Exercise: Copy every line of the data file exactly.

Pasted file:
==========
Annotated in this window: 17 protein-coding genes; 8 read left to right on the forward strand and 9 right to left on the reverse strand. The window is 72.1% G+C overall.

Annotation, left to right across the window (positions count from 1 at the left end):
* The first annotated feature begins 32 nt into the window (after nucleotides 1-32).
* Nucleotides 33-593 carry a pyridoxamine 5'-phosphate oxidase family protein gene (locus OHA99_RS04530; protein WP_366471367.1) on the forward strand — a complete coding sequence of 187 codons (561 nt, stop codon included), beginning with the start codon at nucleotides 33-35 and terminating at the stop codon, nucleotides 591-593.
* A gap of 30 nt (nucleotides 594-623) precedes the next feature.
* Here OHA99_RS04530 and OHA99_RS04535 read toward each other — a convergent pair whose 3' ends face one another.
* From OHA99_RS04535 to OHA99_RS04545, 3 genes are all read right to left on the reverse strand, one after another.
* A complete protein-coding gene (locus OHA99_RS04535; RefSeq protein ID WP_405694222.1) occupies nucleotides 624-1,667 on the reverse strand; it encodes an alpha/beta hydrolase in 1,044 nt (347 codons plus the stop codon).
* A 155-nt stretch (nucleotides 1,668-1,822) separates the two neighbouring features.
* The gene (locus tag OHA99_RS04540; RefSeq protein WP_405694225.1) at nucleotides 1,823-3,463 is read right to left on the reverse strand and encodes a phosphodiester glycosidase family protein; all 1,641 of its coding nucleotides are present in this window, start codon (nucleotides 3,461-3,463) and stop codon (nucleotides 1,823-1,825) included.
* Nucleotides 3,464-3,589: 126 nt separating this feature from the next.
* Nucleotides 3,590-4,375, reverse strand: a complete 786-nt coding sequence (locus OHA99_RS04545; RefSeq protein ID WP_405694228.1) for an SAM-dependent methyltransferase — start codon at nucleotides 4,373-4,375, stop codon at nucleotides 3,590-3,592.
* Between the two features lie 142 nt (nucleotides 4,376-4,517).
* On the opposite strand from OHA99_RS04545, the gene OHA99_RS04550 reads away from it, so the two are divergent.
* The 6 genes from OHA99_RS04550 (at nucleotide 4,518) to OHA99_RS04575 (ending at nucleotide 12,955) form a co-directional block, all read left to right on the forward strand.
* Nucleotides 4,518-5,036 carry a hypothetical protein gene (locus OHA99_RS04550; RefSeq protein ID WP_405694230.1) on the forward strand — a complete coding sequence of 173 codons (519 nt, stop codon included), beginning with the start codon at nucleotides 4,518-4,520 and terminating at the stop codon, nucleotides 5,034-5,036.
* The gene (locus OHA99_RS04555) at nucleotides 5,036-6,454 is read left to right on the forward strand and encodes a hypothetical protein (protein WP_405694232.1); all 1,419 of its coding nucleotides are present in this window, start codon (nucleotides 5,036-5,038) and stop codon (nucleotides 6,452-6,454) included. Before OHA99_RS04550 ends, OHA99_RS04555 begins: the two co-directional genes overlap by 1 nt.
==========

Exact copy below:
Annotated in this window: 17 protein-coding genes; 8 read left to right on the forward strand and 9 right to left on the reverse strand. The window is 72.1% G+C overall.

Annotation, left to right across the window (positions count from 1 at the left end):
* The first annotated feature begins 32 nt into the window (after nucleotides 1-32).
* Nucleotides 33-593 carry a pyridoxamine 5'-phosphate oxidase family protein gene (locus OHA99_RS04530; protein WP_366471367.1) on the forward strand — a complete coding sequence of 187 codons (561 nt, stop codon included), beginning with the start codon at nucleotides 33-35 and terminating at the stop codon, nucleotides 591-593.
* A gap of 30 nt (nucleotides 594-623) precedes the next feature.
* Here OHA99_RS04530 and OHA99_RS04535 read toward each other — a convergent pair whose 3' ends face one another.
* From OHA99_RS04535 to OHA99_RS04545, 3 genes are all read right to left on the reverse strand, one after another.
* A complete protein-coding gene (locus OHA99_RS04535; RefSeq protein ID WP_405694222.1) occupies nucleotides 624-1,667 on the reverse strand; it encodes an alpha/beta hydrolase in 1,044 nt (347 codons plus the stop codon).
* A 155-nt stretch (nucleotides 1,668-1,822) separates the two neighbouring features.
* The gene (locus tag OHA99_RS04540; RefSeq protein WP_405694225.1) at nucleotides 1,823-3,463 is read right to left on the reverse strand and encodes a phosphodiester glycosidase family protein; all 1,641 of its coding nucleotides are present in this window, start codon (nucleotides 3,461-3,463) and stop codon (nucleotides 1,823-1,825) included.
* Nucleotides 3,464-3,589: 126 nt separating this feature from the next.
* Nucleotides 3,590-4,375, reverse strand: a complete 786-nt coding sequence (locus OHA99_RS04545; RefSeq protein ID WP_405694228.1) for an SAM-dependent methyltransferase — start codon at nucleotides 4,373-4,375, stop codon at nucleotides 3,590-3,592.
* Between the two features lie 142 nt (nucleotides 4,376-4,517).
* On the opposite strand from OHA99_RS04545, the gene OHA99_RS04550 reads away from it, so the two are divergent.
* The 6 genes from OHA99_RS04550 (at nucleotide 4,518) to OHA99_RS04575 (ending at nucleotide 12,955) form a co-directional block, all read left to right on the forward strand.
* Nucleotides 4,518-5,036 carry a hypothetical protein gene (locus OHA99_RS04550; RefSeq protein ID WP_405694230.1) on the forward strand — a complete coding sequence of 173 codons (519 nt, stop codon included), beginning with the start codon at nucleotides 4,518-4,520 and terminating at the stop codon, nucleotides 5,034-5,036.
* The gene (locus OHA99_RS04555) at nucleotides 5,036-6,454 is read left to right on the forward strand and encodes a hypothetical protein (protein WP_405694232.1); all 1,419 of its coding nucleotides are present in this window, start codon (nucleotides 5,036-5,038) and stop codon (nucleotides 6,452-6,454) included. Before OHA99_RS04550 ends, OHA99_RS04555 begins: the two co-directional genes overlap by 1 nt.